A friend of mine had a poltergeist that haunted his bedroom as a child. This went on for many years - the ghost used to throw his toys across the room. Eventually his family had the room exorcised and the poltergeist left him alone after that (although the room still has a chill when the rest of the house is warm). He's now 26 and still hates talking about it, as it disturbed him so much.
How can magnetic fields explain this?
Given the current anti-science hysteria it is hardly surprising that people would rather believe in ghosts than that MMR is vital to their children's health. However, the fact is that there has never been a single scientific experiment that was able to confirm the existence of ghosts. Personally, I know, on the basis of the laws of thermodynamics, that ghosts as popularly imagined cannot and do not exist. This is a simple fact, not a matter of belief.
Before people get too worked up, I should point out that the published article describing this research (British Journal of Psychology 94, p195-211) concludes that:
"These findings strongly suggest that alleged hauntings may not necessarily represent evidence for ghostly activity, but could be, at least in part, the result of people responding to normal factors in their surroundings."
It's not definitive proof that ghosts (whatever you think they are) do or don't exist. What it is saying is that, at least in the "haunted" locations that were investigated, environmental factors played a large role in creating an experience that people interpreted as being "ghostly". It's akin to saying that understanding that pressure waves in air create sound, and that this tells us something (but by no means everything!) about people's experience of music.
Paul Stevens, UK
When I was living in Canada as a small boy, I remember a ghostly man in the top corner of my room at night. It was only years later when I told my sister, who is two years younger than me, that we realised she also had the same figure in her room next door to me.
Of course they are "just feelings", but then isn't everything we perceive? I believe that ghosts exist, as a phenomenon that people experience, but not that they are "supernatural". I think science will explain why they happen, but not until we have a better grasp on the functions of the human brain.
Science will explain why they happen, but not until we have a better grasp of the human brain
I was on my way to a disciplinary hearing at work after being convicted of a criminal offence. My job and my whole life were on the line. There were no buses, in fact no traffic at all, and I was going to be late. An old man in a Triumph Toledo pulled up and gestured to me to get in. Puzzled, I started to tell him my destination and he finished the sentence for me. I got to the hearing, was let off with a warning and continued to have a successful career. I discovered later that the reason why there were no buses was that there had been an accident and the road was completely blocked - the road from which from which my little old man emerged.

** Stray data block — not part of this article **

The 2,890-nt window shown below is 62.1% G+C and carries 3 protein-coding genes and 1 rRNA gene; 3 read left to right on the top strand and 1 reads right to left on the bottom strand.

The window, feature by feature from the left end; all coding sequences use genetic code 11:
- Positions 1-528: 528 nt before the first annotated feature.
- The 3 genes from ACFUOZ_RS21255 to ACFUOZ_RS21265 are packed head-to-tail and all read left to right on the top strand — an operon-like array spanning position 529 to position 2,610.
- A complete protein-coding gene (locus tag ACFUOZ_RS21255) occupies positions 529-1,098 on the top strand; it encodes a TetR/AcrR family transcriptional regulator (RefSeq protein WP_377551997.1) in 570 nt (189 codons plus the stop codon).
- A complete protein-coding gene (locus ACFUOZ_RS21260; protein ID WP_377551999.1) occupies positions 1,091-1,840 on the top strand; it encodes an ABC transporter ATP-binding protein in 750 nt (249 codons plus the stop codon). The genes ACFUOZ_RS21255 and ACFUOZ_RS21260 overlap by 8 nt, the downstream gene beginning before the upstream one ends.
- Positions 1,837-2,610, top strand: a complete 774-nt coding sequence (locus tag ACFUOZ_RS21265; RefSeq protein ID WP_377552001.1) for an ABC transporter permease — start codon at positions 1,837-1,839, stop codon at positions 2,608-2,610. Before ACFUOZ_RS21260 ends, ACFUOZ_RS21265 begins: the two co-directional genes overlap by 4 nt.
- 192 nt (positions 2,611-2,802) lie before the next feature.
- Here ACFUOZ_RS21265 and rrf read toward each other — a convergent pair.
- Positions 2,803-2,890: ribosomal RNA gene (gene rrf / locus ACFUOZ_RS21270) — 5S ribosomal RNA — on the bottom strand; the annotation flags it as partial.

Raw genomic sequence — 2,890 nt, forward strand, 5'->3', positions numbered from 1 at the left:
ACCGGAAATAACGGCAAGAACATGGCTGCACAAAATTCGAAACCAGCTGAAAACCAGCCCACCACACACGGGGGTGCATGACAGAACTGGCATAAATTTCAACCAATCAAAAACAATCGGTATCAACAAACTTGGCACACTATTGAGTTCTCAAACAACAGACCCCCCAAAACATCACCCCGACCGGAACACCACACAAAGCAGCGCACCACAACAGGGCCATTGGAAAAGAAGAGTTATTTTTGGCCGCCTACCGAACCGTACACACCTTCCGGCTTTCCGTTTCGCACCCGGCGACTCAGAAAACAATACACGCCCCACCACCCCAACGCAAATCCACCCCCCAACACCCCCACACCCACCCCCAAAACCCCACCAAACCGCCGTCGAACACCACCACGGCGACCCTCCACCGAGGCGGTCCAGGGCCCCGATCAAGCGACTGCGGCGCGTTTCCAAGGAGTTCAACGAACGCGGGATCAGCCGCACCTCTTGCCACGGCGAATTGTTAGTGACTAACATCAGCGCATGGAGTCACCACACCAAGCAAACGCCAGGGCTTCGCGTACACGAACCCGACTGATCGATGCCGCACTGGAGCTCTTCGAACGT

Yet again another pointless study. Do I believe in ghosts? I am not sure but I would rather believe (even if rather naively) that there is more to life than just the physical body than being told by a bunch of scientists that this is all there it. If they proved ghosts existed wouldn't that make quite a few of these scientists redundant?
I believe in them. Every month I work to exhaustion, and as soon as I get paid a mysterious ghostly hand dips into my pocket and walks off with half my wages. I never see it happen, but I feel kind of uneasy, and it frightens me to death. Then occasionally I see a very transparent man, who looks like a washed out version of the bloke who won the election in 1997, promise to put my mind at ease spending my money on improving public services. But it never happens. Now tell me that's not real.
I have personally never seen or felt a ghost or anything similar. The rest of my family have all seen and felt my mother's mother when she passed away many years ago before I was born. They all saw her and felt that she was protecting them until they had "got over" the grief of her passing. It is something that is just a part of our family and is nothing exceptional or strange.
In the mid-1960s whilst working on a farm in Hampshire one evening the discussion over dinner turned to the local ghost, Dame Alice Lisle. She could be seen travelling along the road in her coach. She was, of course, headless. Late in the evening I left the farm house, to return to my lodgings on the local disused airfield.
As I approached I felt a 'presence', I heard a noise, there was something there. It was bright moonlight, the sort of night that Alice Lisle was known to travel; I was in an area where many people had met violent deaths. I swallowed hard, entered the hut and switched on my torch. I saw it, a red shape in the corner of the hut. A fox had entered to examine my stock of food! Without a torch would I have believed that it was a ghost?
Paranormal phenomena have been researched to death (and beyond?) without a shred of irrefutable evidence ever being found. People who believe in ghosts do so because they want to.
People who believe in ghosts do so because they want to